Abstract / Description of output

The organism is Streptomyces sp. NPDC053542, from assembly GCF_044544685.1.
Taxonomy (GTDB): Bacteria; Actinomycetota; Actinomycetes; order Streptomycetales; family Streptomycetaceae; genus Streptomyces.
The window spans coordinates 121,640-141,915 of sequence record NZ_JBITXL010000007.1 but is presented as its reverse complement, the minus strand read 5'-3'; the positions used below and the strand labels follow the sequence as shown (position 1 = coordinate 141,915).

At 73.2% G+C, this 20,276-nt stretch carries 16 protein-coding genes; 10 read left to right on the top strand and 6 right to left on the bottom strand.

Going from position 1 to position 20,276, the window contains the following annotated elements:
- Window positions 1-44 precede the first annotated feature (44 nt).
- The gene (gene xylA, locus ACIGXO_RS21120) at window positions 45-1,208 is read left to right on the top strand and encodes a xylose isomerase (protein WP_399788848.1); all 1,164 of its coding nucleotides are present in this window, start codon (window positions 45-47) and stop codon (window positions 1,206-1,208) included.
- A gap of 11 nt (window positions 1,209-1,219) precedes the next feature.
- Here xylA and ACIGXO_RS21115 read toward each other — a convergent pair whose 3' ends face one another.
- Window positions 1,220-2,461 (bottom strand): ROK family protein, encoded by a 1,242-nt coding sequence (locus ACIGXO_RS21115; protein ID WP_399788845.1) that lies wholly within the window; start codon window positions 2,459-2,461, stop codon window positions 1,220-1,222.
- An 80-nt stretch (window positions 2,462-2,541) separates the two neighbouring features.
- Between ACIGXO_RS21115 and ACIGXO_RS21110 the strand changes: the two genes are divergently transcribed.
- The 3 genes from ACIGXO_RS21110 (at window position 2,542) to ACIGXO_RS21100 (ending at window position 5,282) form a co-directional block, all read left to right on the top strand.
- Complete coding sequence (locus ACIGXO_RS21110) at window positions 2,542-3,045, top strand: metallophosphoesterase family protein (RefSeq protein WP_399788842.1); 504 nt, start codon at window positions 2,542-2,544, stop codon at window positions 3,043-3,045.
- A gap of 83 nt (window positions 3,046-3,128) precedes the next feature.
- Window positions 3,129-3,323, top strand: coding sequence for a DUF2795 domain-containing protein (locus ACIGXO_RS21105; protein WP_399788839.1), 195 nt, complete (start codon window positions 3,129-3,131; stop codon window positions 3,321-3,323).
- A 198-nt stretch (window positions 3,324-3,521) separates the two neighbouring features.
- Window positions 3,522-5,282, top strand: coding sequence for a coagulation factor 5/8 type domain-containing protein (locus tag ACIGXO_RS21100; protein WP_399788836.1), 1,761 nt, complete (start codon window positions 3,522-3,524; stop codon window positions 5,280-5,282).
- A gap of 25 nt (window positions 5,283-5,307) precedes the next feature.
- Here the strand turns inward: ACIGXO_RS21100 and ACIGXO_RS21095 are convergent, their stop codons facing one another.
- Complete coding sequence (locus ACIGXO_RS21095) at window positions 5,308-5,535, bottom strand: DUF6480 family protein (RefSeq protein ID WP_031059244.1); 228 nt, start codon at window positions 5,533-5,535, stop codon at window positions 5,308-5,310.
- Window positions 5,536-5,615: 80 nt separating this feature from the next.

Bilingualism is a valuable tool that enriches and facilitates cultural, social and lived experiences for autistic and non-autistic people alike. Research consistently finds no negative effects of bilingualism and highlights the potential for positive effects across cognitive and socio-cultural domains for autistic and non-autistic children. Yet parents of autistic children remain concerned that bilingualism will cause delays in both cognitive and language development and are still frequently advised by practitioners to raise their child monolingually. Evidently, findings from research are not reflected in practice or subsequent advice, and it is essential to identify ways to ensure equal access to additional language learning. We briefly summarise the existing literature on bilingualism and autism, considering perspectives from the bilingual autistic community, and experimental research. We identify the most pertinent barriers to participation for autistic bilingual children in terms of familial, clinical and educational perspectives. We propose novel solutions to promote additional language learning and suggest changes to practice that will contribute to an evidence base for families and practitioners. This commentary makes innovative recommendations at both the individual and societal level to ensure that autistic bilingual people have equal rights and opportunities to language learning and are optimally supported in accessing them.